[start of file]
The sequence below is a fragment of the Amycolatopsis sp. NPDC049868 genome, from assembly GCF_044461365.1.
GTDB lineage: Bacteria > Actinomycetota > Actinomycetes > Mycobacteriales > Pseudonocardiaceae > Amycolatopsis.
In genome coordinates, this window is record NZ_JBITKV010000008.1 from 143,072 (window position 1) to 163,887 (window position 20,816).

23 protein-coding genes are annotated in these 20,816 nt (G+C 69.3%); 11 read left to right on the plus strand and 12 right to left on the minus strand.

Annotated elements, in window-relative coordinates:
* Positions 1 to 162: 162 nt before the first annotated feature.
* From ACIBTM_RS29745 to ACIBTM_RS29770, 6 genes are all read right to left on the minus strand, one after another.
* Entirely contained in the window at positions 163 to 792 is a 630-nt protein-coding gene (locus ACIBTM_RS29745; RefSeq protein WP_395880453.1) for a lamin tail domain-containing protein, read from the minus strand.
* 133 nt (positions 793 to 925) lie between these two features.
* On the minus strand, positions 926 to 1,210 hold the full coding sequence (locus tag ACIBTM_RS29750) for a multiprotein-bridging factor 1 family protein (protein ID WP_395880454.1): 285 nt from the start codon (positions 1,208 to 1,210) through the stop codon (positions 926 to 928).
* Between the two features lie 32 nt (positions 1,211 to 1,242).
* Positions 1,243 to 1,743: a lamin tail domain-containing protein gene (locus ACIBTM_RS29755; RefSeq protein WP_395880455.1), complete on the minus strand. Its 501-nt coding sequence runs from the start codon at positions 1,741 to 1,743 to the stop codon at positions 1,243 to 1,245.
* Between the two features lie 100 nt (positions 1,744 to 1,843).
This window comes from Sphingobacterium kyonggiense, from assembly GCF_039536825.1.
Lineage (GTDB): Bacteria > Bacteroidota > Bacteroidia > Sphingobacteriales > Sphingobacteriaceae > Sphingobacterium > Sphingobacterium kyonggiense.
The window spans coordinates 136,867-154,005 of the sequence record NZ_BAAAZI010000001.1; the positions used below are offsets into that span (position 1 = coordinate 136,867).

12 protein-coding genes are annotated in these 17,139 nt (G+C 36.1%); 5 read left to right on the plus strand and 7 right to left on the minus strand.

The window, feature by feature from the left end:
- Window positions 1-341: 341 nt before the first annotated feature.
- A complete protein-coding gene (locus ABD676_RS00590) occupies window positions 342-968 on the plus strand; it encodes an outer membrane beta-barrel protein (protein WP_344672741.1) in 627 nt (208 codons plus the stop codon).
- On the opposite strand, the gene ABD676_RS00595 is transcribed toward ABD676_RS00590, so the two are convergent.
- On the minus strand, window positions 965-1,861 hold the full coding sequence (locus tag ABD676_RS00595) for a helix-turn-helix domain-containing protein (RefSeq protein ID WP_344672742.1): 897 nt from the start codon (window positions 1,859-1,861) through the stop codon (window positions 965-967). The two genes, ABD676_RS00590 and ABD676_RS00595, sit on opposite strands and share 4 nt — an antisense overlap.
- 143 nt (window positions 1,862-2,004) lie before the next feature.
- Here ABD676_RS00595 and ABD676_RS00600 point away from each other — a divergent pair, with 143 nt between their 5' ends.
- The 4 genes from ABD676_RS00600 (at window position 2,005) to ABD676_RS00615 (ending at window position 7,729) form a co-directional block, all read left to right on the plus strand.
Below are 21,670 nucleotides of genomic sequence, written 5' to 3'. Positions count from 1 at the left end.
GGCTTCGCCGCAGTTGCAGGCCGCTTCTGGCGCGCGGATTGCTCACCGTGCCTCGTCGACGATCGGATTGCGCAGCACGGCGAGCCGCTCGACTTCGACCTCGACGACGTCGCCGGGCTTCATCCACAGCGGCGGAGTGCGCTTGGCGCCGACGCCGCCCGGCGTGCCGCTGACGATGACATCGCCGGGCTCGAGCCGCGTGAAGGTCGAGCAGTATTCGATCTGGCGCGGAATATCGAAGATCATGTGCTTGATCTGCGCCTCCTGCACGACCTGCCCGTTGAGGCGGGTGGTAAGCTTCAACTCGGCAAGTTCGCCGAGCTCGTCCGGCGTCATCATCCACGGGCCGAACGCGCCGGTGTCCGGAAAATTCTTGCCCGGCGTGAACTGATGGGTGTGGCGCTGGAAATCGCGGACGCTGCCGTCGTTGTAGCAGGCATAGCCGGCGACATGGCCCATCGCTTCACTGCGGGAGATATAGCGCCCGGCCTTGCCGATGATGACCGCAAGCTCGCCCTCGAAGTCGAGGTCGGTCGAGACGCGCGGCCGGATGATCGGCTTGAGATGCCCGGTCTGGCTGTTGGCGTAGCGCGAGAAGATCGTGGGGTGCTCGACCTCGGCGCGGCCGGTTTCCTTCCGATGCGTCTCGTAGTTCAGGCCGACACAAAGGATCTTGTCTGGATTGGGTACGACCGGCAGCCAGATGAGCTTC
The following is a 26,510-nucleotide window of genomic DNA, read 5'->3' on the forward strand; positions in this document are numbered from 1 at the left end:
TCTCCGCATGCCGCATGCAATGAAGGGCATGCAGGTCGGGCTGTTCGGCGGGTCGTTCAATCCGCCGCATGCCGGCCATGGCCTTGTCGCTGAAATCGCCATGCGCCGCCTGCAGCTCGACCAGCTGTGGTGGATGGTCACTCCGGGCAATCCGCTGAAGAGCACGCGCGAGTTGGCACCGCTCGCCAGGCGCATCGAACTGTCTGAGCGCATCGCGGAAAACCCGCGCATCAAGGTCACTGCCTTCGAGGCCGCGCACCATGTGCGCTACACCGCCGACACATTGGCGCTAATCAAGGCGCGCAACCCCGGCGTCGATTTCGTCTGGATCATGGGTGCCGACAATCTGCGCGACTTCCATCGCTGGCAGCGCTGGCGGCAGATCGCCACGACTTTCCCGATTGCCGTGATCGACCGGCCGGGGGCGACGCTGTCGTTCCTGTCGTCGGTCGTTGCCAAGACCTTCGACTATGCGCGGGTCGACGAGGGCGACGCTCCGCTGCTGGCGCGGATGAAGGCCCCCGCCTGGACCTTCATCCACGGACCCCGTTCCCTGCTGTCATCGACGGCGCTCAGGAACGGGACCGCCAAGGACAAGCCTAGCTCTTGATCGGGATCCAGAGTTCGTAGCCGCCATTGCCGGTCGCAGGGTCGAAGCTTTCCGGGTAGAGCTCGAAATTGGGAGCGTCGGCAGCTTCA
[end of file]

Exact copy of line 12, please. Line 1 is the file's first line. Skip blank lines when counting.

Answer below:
* Positions 1,243 to 1,743: a lamin tail domain-containing protein gene (locus ACIBTM_RS29755; RefSeq protein WP_395880455.1), complete on the minus strand. Its 501-nt coding sequence runs from the start codon at positions 1,741 to 1,743 to the stop codon at positions 1,243 to 1,245.